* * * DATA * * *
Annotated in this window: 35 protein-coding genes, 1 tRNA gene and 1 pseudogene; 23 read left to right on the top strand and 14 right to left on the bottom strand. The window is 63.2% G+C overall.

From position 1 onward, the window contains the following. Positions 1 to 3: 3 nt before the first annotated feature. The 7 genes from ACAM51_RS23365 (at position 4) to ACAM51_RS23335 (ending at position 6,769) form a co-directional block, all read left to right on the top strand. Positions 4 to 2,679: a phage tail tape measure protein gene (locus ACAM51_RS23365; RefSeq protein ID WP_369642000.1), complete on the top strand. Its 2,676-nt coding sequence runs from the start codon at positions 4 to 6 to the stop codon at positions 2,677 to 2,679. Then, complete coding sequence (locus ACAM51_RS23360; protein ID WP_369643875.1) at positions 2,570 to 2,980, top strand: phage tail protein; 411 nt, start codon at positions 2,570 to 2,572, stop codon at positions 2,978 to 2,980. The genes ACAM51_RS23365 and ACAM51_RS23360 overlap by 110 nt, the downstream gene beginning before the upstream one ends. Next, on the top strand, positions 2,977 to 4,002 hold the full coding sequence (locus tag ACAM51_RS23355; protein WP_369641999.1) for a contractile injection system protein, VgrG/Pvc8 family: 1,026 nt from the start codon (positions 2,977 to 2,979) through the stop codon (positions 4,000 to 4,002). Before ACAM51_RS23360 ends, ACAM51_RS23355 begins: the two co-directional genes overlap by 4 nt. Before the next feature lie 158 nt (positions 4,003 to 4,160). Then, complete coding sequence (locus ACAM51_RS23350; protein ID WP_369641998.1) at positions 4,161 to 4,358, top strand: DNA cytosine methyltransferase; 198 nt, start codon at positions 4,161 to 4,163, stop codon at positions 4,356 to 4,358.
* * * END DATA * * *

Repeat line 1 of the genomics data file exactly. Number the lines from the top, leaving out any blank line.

Annotated in this window: 35 protein-coding genes, 1 tRNA gene and 1 pseudogene; 23 read left to right on the top strand and 14 right to left on the bottom strand. The window is 63.2% G+C overall.